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USGS Open-File Report 2004-1400

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Geologic Setting

The Puerto Rico Trench (Figure 2), located north of Puerto Rico and the Virgin Islands, is the deepest part of the Atlantic Ocean. It is also associated with the
Figure 2. Caribbean Region location map of the Puerto Rico Trench
Figure 2. Location map of the Puerto Rico Trench. Click for larger image.
most negative gravity anomaly on earth whose origin is presently unknown, at -380 mGal indicating a dynamic disequilibrium within the Earth. The Puerto Rico Trench is a tectonic plate boundary where the North American plate slides by and descends under the Caribbean plate. Although much of the trench lies within the U.S. Exclusive Economic Zone (EEZ), surprisingly few surveys have been conducted within the trench during the past 25 years. The bathymetry of the trench is known only in general terms. The tectonic setting of the trench is poorly understood, but GLORIA (Geologic Long-Ranged Inclined Asdic) side-scan surveys and old seismic surveys suggest that the morphology is shaped by large landslide scars, long east-west oriented faults, subduction of the north American plate, and left-lateral strike-slip motion between the plates. These active elements present significant earthquake and tsunami hazards to the north coast of Puerto Rico where the majority of the island's population of 4 million people is concentrated (ten Brink, U.S., W.P. Dillon, A. Frankel, R. Rodriguez, and C. Mueller, Seismic and tsunami hazards in Puerto Rico and the Virgin Islands, USGS Open-File Report 99-353, 1999.)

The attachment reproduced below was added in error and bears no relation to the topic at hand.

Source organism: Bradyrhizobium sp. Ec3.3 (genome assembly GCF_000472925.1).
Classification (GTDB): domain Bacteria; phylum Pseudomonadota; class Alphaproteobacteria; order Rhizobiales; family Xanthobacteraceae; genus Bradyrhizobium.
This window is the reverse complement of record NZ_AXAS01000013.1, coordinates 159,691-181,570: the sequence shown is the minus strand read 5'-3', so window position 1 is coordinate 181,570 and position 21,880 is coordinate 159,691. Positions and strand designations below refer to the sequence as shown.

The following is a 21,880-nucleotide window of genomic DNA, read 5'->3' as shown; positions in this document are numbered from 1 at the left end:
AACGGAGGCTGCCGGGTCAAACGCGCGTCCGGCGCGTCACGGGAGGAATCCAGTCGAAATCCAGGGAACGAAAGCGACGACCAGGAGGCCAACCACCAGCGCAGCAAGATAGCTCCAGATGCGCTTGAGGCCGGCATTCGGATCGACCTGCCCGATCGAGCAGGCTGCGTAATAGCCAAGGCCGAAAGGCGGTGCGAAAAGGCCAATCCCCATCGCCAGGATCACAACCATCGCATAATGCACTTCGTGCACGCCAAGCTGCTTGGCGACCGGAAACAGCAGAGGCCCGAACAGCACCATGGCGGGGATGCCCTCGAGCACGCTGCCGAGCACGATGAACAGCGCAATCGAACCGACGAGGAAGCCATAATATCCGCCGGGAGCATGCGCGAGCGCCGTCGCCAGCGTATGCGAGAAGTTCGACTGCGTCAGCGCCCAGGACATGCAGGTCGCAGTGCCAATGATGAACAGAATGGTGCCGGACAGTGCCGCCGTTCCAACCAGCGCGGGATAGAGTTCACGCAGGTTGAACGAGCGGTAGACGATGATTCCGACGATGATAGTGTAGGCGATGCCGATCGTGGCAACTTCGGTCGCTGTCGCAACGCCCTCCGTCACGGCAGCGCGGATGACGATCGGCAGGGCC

In February-March 2003, we conducted a seventeen day multibeam bathymetry survey of the Puerto Rico Trench as part of a three survey effort to provide a complete bathymetric coverage of the Puerto Rico Trench and its vicinity. The 800-km long trench was mapped from north of the Dominican Republic in the west to NE of Anguila in the east at water depths between 2500 meters and 8400 meters. Field work was funded by the National Oceanic and Atmospheric Administration (NOAA) Office of Ocean Exploration. It was carried out aboard the NOAA ship Ron Brown and utilized the onboard SeaBeam 2112 multibeam bathymetry system. The unprecedented detail of the bathymetry data and the accompanied back scatter image resulted in significant scientific discoveries, gave us insights into the forces that shape this plate boundary, and provided important information for assessments of the earthquake and tsunami hazards from the Puerto Rico Trench.  A summary of the scientific results is described in ten Brink, U.S., Danforth, W., Polloni, C., Andrews, B., Llanes Estrada, P., Smith, S., Parker, E., Uozumi, T., New seafloor map of the Puerto Rico trench helps assess earthquake and tsunami hazards in the northwest Caribbean, EOS, v., 85, no., 37, p. 349, 354, 2004.  For additional information about the Coastal and Marine Geology Program Caribbean studies, see the project Web page

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